For me, I see what you mean, though I think the Fault Divorces should be explored more, given more categories, so people will be more willing to work under that label and divorces can be sorted out more openly. I just do not think No Fault Divorces should become more popular or even considered too normal. Marriages and working on relationships matter and if they do not work, people should identify why clearly and accept that. Like what you said, maybe Fault Divorce can include emotional abuse and toxic relationships, which could be proven through a counsellor or relationship psychologist. If issues are more openly discussed then even the children and future couples can learn how to identify and work through them (if possible) with more clarity.

      I see where you are coming from, though.

      Liked by 1 person

      1. Re” maybe Fault Divorce can include emotional abuse and toxic relationships, which could be proven through a counsellor or relationship psychologist.”

        I definitely believe that we need to take a good look at Divorces of Fault and work on updating them. As it stands, No-Fault is a much needed option largely because Divorce of Fault (quite unfortunately) doesn’t account for a lot of things which are still problematic; the whole divorce system needs to be overhauled- and that overhaul shouldn’t be “taking away divorce options” (as my state is currently trying to do with No Fault), but should instead be focused on improving the options and the legalities.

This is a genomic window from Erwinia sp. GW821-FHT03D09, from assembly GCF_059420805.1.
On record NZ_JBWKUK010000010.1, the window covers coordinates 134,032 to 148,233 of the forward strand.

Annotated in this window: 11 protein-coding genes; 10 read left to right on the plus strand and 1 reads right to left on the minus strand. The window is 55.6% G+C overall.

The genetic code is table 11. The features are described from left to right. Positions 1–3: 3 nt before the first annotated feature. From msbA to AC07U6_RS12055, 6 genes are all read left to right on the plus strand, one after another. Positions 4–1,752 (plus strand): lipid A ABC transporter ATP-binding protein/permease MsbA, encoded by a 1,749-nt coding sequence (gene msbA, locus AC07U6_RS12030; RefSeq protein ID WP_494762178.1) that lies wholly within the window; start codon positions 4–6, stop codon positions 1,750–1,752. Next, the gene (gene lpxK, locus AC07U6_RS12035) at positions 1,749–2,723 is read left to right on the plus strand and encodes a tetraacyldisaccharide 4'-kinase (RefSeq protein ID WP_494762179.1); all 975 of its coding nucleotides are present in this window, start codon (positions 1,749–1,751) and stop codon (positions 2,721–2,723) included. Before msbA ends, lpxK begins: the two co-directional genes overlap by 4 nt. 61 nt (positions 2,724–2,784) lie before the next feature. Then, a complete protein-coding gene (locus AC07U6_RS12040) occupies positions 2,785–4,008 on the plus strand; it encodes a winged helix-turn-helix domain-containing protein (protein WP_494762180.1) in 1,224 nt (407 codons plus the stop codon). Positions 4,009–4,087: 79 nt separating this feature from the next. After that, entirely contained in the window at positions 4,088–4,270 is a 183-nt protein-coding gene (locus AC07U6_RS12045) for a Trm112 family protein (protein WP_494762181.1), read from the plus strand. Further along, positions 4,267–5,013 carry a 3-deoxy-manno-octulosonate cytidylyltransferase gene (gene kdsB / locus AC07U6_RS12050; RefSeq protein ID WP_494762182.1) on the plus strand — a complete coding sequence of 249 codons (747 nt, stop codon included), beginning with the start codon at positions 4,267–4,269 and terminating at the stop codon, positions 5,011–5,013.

But I do agree that Divorce should definitely not be seen as “the norm”. It should be more accepted (better acceptance means less social stigma, after all)… But it shouldn’t be something we aspire to as “normal” for a marriage. And on that we can certainly both agree.


      2. I think that’s definitely where our points meet and converge. If that happens then definitely divorce and the way it is looked at is more preventative and if it happens there are measures and classifications.

        Liked by 1 person

  2. I just read some marriage councelor/sex therapist suggest that people would have time-limited relationships with annual development discussion. That’s how bad things are here in northern Europe.

    I have also read that Pareto’s law applies to divorces, too: 20 percent of people have 80 percent of divorces. When you are once divorced, your second marriage is more likely to end up in divorce, too. It seems to me that those 20 percent of people are unable to choose their spouses wisely…


    1. Oh that’s quite interesting to know! I hope that number does lower even more. Though I have heard of a majority of marriages simply end in does that mean most people just avoid marriage?


  3. Alex,

    My marriage just ended. It wasn’t a short marriage either. I would have done anything to keep my family together, but my wife wasn’t feeling it. She’d totally convinced herself that we were wrong for one another, purely because it wasn’t a constant “honeymoon”.